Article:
'Aggressive financial reporting and corporate fraud'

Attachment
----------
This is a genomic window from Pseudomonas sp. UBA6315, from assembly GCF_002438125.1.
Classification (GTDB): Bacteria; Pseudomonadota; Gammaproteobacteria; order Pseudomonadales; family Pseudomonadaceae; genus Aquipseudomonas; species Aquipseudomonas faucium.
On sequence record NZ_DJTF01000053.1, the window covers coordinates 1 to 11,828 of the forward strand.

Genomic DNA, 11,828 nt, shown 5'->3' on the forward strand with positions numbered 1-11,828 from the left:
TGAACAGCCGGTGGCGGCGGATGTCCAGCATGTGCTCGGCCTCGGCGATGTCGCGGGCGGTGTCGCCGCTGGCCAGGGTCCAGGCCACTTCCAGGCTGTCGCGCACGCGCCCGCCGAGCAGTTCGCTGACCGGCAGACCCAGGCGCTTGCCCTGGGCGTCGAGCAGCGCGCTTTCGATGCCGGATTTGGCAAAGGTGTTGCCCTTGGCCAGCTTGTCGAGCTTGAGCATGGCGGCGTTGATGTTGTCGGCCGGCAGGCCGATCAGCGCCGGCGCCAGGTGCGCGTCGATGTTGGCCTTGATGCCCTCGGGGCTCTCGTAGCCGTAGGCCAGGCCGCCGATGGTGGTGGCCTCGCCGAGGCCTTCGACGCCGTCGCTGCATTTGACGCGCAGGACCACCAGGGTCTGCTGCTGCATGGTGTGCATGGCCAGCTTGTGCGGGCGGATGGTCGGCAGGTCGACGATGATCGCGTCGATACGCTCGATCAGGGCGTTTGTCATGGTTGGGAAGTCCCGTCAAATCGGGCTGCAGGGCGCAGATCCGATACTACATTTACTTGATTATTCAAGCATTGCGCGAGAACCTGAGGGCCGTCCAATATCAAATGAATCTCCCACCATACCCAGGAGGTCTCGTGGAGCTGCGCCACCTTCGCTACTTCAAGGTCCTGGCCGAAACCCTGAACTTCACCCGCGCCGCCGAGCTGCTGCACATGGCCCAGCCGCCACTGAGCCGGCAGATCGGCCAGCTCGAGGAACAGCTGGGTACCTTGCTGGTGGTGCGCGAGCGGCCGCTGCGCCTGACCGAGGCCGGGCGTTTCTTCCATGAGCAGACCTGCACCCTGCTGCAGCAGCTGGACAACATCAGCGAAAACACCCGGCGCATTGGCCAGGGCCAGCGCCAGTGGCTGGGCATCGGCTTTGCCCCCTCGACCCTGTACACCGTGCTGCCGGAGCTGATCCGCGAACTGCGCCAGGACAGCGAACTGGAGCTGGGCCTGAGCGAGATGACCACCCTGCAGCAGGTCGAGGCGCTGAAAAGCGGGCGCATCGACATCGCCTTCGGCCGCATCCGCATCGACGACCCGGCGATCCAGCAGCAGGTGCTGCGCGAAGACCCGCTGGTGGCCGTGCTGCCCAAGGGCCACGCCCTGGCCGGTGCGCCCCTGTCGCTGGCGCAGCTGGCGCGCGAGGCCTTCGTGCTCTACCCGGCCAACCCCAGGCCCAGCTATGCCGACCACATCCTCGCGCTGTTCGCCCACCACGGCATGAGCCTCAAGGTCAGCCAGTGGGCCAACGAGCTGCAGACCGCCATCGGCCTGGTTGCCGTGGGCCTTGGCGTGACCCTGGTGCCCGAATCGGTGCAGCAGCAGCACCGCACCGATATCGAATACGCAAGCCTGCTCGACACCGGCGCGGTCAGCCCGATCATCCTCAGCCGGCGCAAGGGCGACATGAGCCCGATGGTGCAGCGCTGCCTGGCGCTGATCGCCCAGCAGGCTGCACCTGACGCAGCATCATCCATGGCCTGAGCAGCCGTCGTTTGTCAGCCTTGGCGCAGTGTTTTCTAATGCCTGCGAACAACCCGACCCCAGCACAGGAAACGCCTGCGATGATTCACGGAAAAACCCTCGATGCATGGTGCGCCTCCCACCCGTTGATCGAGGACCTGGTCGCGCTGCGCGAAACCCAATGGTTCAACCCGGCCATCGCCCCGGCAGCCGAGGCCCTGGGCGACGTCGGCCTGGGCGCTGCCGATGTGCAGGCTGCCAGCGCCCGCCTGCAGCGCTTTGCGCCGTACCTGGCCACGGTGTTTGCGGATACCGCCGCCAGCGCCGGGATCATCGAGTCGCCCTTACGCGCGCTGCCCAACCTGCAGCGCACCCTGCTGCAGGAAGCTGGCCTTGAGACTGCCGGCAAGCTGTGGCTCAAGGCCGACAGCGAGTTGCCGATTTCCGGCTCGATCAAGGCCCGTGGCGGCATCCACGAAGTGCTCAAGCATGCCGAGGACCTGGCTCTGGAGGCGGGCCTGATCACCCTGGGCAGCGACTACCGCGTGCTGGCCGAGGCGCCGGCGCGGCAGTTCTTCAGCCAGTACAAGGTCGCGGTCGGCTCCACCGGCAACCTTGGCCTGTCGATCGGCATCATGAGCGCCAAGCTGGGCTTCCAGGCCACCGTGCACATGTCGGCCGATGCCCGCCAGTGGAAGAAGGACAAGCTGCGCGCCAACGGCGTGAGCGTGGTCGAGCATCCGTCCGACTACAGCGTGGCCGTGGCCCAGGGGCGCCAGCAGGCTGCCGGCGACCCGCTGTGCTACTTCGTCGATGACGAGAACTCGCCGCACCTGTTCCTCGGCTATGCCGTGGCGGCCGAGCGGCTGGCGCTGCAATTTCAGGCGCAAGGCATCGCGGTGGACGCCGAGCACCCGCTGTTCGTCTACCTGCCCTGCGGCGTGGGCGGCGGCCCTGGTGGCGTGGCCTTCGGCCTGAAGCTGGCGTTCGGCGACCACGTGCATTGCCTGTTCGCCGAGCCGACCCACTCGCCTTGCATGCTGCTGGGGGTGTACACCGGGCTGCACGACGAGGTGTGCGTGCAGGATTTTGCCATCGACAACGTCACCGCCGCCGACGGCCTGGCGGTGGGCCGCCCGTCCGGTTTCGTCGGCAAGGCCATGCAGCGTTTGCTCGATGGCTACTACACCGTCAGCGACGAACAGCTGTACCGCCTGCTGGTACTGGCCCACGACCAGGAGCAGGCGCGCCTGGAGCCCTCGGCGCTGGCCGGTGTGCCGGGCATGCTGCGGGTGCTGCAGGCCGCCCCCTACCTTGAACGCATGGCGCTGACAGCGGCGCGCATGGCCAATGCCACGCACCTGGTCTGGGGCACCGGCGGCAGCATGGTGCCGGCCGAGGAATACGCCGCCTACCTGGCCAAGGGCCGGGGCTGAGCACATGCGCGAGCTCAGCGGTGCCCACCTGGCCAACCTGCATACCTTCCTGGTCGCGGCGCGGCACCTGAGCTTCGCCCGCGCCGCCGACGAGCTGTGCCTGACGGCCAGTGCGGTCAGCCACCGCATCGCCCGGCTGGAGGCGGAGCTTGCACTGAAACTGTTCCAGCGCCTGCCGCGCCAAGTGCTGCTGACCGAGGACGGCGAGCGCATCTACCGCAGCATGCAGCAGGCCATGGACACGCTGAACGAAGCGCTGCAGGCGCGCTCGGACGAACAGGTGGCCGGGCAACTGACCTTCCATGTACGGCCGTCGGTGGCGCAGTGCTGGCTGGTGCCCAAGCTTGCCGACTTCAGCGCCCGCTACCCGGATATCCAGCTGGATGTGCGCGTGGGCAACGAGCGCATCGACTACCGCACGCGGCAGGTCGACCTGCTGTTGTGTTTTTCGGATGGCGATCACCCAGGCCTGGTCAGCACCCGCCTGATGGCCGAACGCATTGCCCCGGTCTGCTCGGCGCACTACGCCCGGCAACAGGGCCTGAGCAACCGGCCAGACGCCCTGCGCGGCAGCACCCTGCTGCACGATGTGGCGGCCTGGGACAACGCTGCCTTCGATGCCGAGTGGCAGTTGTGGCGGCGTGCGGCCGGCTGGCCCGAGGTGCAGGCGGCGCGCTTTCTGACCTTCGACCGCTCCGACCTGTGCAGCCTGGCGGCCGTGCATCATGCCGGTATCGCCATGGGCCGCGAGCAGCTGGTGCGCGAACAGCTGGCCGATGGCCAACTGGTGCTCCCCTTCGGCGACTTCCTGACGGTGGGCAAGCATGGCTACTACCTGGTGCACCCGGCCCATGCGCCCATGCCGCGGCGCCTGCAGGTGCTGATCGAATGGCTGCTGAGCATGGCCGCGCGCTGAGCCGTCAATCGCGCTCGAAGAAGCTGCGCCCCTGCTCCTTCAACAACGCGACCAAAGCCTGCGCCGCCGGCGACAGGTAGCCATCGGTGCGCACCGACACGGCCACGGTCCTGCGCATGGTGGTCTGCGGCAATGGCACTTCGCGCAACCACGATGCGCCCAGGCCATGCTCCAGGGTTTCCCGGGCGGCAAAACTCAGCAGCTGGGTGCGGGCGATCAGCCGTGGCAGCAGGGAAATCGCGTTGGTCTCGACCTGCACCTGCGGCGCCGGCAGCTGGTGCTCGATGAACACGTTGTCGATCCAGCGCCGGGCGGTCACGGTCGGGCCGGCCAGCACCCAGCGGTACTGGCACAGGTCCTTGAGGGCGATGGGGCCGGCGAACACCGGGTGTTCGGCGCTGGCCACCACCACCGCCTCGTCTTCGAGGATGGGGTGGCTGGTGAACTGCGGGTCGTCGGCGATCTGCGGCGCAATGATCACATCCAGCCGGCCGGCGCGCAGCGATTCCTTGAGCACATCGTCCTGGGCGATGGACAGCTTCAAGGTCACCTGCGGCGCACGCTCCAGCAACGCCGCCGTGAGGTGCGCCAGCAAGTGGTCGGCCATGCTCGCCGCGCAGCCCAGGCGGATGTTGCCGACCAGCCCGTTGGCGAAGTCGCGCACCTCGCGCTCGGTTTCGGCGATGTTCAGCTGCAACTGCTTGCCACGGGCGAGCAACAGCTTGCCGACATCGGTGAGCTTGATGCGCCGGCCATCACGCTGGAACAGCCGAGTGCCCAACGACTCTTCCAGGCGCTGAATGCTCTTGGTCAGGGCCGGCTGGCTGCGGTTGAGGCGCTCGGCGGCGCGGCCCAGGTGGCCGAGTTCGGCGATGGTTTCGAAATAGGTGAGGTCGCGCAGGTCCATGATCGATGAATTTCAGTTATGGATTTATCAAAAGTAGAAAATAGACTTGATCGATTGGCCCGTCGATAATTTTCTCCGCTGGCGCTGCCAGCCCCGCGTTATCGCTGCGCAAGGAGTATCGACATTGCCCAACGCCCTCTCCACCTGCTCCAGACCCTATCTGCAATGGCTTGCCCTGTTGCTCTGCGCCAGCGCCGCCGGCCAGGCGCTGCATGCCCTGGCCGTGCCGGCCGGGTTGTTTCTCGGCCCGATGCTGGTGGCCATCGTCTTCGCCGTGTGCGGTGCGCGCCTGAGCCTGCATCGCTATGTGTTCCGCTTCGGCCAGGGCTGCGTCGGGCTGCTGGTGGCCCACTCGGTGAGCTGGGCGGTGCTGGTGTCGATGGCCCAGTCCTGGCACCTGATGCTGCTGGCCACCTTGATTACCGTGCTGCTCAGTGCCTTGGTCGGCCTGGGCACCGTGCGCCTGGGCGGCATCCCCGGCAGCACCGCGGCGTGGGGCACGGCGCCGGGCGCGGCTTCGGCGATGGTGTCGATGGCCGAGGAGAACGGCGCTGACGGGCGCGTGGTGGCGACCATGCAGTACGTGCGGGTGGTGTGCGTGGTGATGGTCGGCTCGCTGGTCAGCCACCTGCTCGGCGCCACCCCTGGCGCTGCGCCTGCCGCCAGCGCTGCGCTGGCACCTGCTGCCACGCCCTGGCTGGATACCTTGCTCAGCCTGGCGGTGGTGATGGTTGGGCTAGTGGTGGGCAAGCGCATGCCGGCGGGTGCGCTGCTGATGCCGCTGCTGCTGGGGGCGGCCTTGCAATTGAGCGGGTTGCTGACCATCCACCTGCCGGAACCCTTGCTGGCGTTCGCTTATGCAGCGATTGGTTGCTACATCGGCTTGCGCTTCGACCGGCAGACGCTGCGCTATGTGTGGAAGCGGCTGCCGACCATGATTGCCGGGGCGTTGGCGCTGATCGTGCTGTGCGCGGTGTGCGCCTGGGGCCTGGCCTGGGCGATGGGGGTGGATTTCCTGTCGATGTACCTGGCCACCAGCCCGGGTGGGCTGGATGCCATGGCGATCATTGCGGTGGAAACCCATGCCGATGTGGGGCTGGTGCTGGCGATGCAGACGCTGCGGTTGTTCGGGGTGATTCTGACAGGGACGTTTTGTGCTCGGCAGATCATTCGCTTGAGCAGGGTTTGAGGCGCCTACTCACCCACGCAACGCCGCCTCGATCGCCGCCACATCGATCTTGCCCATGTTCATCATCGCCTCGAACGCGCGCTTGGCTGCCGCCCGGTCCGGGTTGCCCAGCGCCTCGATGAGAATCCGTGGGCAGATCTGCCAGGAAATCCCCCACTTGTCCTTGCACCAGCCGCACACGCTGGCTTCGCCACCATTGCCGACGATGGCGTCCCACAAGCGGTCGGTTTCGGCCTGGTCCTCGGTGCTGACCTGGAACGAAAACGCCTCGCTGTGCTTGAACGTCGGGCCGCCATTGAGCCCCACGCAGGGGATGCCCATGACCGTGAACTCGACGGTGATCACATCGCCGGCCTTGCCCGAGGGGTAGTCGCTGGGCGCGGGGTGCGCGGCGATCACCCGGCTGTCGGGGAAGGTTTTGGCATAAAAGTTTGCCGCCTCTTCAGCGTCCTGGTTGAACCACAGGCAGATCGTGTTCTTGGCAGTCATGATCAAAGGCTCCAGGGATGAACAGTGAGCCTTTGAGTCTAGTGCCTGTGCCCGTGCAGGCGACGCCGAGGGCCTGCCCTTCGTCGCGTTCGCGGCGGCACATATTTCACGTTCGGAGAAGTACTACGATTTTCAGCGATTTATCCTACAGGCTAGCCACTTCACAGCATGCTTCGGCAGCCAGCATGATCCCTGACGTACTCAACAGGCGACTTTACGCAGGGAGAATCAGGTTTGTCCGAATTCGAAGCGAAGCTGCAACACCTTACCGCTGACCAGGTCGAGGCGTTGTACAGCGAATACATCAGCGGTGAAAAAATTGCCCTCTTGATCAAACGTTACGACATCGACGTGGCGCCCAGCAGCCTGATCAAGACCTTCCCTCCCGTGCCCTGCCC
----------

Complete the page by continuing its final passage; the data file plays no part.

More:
This study documents new evidence on the relationship between firms financial reporting behavior and engagement in corporate fraud. Using a matched sample of 184 companies over an eight-year period from 2003 to 2010, it is empirically examined whether firms that practice aggressive financial reporting are more likely to be involved in corporate fraud. We determine aggressive financial reporting by (1) conducting a time-series test of timely loss recognition and (2) using asymmetric timeliness of earnings models. Our results show that firms with fraudulent financial statements employ aggressive financial reporting during the two years prior to the occurrence of fraud. Specifically, we found that firms engaged in fraud have significantly less timely loss recognition and lower asymmetric timeliness of earnings compared to firms not engaged in fraud. The result is robust even after including various controls. We conclude that aggressive reporting provides an early sign of the potential for corporate fraud,and thus contributes towards efforts to deter fraud.

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